Well...I've decided, all the CNN Blogs are infiltrated with comments from the same old tired out people, night after night after night. They obviously have no lives aside from dominating the posts on the CNN blogs. They are SO opinionated and basically think their poop doesnt stink. I think it DOES!

    August 4, 2011 at 2:06 am | Report abuse | Reply
    • RUFFNUTT

      @boom... i wouldn't know, im not into smelling poop..
      .
      i have a mission now...."total cnn blog domination" .... any one want to join my army?

      August 4, 2011 at 10:37 am | Report abuse |
  6. Yes1fan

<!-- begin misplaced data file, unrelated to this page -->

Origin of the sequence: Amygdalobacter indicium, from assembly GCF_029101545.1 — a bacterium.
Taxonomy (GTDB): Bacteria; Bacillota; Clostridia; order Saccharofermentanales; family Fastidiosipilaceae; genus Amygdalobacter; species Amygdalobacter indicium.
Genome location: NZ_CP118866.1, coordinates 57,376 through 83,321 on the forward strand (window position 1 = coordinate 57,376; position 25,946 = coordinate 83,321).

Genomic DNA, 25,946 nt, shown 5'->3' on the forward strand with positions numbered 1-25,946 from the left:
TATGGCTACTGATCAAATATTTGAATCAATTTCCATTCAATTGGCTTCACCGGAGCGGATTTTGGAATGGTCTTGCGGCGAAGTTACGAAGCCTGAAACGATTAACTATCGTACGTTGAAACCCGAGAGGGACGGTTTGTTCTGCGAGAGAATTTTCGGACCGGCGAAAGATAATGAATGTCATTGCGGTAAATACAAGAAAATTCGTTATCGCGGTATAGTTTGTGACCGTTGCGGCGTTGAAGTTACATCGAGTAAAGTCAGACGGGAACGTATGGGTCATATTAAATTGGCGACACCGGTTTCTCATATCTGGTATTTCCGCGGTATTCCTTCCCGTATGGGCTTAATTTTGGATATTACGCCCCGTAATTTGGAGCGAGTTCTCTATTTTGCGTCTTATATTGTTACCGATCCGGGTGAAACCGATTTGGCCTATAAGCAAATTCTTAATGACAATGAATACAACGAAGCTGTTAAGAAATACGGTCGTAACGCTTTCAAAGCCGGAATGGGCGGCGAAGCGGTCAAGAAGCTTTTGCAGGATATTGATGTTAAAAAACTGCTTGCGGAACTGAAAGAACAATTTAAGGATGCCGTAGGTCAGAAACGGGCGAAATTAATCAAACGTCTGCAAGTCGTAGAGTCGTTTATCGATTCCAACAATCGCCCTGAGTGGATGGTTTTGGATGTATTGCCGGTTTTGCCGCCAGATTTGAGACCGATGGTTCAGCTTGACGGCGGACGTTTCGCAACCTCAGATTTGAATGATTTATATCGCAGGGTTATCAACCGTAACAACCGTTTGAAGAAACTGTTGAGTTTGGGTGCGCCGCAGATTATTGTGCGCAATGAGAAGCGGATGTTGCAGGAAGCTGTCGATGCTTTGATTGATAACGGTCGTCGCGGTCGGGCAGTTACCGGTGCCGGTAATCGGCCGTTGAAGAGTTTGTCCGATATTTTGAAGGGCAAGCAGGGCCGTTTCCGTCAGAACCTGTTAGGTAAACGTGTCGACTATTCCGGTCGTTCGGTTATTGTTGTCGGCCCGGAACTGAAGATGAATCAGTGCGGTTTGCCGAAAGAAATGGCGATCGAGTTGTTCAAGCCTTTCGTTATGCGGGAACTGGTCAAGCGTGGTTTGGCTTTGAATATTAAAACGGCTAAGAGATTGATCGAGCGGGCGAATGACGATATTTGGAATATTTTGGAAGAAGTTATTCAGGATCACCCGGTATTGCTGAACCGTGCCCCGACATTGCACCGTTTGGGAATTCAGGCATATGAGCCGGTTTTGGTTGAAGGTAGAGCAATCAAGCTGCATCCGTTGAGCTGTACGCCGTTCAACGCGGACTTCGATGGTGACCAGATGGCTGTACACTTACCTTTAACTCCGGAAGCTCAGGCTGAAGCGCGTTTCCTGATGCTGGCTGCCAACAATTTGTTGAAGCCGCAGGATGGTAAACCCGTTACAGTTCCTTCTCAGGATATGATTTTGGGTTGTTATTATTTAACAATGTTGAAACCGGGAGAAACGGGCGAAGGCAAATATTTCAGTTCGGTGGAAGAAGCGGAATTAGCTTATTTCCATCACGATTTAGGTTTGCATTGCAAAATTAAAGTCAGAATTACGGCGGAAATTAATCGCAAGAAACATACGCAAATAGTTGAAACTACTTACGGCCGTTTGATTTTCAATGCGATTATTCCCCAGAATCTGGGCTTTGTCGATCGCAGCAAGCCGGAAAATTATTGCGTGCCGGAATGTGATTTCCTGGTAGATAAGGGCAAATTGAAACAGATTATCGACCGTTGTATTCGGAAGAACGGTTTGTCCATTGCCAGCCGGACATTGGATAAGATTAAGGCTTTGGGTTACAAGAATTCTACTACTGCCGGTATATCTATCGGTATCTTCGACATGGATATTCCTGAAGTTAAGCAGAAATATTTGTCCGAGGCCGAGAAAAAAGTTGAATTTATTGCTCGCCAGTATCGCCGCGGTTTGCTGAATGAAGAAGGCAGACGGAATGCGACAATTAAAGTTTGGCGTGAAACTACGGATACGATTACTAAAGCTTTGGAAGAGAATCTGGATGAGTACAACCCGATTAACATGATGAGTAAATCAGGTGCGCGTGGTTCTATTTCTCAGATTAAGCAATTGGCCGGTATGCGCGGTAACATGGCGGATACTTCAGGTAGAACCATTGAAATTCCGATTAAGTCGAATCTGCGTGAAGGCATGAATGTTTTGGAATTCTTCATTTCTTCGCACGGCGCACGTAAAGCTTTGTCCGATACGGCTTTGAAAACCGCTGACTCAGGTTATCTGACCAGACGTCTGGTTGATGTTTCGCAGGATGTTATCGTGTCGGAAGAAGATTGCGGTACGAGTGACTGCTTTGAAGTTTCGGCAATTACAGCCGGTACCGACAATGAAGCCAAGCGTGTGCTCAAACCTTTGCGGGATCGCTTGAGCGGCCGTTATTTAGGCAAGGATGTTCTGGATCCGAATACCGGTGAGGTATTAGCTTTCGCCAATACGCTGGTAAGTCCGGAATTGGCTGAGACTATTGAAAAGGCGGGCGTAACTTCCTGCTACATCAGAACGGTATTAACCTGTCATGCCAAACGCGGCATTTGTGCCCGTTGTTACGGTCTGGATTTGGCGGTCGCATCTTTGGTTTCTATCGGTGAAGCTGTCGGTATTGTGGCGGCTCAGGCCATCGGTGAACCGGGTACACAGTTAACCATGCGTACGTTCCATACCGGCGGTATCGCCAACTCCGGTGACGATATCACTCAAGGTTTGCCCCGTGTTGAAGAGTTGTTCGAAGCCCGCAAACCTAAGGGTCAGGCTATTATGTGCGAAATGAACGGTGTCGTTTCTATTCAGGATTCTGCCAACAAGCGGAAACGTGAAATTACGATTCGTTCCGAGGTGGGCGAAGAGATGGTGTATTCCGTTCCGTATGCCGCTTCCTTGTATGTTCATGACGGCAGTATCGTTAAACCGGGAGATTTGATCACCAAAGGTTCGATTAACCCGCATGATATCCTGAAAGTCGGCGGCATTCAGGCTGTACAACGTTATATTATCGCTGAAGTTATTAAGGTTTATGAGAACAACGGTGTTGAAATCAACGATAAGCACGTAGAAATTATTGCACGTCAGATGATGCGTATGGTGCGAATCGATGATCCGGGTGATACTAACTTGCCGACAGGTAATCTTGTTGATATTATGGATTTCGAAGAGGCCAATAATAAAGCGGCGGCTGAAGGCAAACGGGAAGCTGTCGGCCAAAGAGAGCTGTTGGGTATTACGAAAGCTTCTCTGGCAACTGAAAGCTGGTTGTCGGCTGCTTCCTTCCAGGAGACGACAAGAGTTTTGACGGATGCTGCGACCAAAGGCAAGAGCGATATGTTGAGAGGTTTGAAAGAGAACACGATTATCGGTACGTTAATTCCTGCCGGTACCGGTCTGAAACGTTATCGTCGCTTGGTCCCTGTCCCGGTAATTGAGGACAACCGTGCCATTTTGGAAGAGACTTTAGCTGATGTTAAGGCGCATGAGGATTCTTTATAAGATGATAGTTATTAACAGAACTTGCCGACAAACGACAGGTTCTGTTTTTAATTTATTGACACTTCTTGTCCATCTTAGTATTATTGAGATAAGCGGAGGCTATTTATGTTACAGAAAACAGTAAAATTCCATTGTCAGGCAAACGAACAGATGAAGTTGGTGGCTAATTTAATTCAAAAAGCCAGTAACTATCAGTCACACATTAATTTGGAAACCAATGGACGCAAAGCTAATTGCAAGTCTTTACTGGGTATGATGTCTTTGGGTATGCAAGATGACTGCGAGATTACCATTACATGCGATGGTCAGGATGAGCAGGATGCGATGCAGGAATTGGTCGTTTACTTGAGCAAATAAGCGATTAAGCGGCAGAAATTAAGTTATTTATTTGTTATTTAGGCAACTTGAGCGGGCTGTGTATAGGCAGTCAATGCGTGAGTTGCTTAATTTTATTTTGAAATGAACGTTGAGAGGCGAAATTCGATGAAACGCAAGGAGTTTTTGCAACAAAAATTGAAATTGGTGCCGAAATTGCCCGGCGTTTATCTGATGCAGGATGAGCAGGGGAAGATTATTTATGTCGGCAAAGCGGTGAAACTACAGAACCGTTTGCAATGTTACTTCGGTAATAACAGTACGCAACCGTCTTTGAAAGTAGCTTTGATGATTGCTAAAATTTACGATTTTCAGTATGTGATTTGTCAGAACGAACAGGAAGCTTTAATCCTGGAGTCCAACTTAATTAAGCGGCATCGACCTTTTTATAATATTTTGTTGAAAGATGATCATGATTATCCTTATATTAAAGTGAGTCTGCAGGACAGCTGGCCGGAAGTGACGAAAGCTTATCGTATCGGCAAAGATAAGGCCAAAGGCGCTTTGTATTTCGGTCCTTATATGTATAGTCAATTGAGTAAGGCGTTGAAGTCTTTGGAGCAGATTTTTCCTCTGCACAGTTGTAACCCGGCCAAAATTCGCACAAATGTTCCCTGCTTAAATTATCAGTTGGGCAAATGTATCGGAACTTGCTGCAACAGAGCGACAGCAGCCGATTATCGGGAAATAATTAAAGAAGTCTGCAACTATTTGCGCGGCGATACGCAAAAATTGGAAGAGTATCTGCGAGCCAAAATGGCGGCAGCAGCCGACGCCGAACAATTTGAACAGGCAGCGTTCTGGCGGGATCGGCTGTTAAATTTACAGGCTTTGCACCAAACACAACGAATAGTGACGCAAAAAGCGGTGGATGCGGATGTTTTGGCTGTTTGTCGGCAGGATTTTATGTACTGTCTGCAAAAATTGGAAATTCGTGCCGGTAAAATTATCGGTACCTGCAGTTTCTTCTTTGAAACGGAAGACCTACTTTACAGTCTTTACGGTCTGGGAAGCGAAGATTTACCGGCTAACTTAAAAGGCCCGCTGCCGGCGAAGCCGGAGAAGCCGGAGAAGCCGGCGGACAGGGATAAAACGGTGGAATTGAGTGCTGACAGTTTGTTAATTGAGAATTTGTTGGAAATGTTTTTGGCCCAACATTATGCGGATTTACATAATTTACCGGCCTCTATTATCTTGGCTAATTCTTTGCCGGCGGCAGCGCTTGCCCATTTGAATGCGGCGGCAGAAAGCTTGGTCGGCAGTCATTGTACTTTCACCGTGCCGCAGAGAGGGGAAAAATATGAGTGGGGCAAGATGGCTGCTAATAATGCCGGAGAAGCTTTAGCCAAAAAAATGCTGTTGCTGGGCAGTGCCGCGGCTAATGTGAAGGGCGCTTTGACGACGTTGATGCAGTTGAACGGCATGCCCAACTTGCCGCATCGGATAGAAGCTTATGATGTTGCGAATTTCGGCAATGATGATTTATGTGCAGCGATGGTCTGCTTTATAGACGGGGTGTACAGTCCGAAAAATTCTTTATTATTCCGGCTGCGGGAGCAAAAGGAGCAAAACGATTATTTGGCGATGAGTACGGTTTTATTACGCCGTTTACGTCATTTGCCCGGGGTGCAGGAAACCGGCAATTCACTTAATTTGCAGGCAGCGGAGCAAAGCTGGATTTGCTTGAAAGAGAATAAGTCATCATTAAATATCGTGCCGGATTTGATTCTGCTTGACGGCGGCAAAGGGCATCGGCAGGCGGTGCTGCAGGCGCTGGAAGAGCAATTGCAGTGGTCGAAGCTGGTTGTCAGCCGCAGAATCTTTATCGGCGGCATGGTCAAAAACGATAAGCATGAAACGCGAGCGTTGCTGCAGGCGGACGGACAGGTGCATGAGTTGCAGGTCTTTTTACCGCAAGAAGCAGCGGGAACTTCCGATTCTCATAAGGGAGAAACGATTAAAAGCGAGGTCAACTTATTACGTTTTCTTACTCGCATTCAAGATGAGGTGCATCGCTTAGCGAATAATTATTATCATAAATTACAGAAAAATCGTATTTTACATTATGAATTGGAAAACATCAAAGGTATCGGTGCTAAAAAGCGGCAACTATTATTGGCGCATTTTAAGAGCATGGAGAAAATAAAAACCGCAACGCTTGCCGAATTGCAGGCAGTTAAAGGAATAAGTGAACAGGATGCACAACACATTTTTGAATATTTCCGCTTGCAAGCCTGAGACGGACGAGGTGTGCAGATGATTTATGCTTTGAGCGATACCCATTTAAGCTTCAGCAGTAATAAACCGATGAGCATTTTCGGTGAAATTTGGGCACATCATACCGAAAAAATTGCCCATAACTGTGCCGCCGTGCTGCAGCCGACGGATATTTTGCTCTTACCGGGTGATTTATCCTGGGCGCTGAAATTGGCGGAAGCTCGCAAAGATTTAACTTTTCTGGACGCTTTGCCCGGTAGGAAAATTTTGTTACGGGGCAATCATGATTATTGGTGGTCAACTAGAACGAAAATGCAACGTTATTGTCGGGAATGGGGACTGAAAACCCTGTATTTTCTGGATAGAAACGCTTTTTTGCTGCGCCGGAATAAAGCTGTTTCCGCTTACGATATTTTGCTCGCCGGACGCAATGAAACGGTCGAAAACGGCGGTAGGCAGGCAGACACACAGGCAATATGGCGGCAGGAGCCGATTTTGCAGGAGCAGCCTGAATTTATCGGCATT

..so...this film s NOT about a White Basketball Coach in a predominately black school district, LOL??

    August 4, 2011 at 12:22 pm | Report abuse | Reply
  7. erich2112x

    If it's a silent film and it aint Keaton or Chaplin, it's sht.

    August 4, 2011 at 12:32 pm | Report abuse | Reply
    • John Jones

      I take it you've never seen a silent film other than Chaplin or Keaton, if you've seen any at all? The comedies of Harold Lloyd are also quite enjoyable–see Safety Last! and Girl Shy if you'd like to see a more understated, more modern comedy evolving. If you prefer thrillers, Fritz Lang's Dr. Mabuse series presents a masterful psychological drama. For science fiction and fantasy, Lang's Metropolis and F. W. Murnau's Nosferatu established tropes and effects still in use today.

      August 4, 2011 at 1:25 pm | Report abuse |
    • MaggieJS

      John Jones, wow! Metropolis – what a fabulous film! I have it on DVD with the new music background, and it is stunning. Erich, watch that one and you'll withdraw your comments about silent films.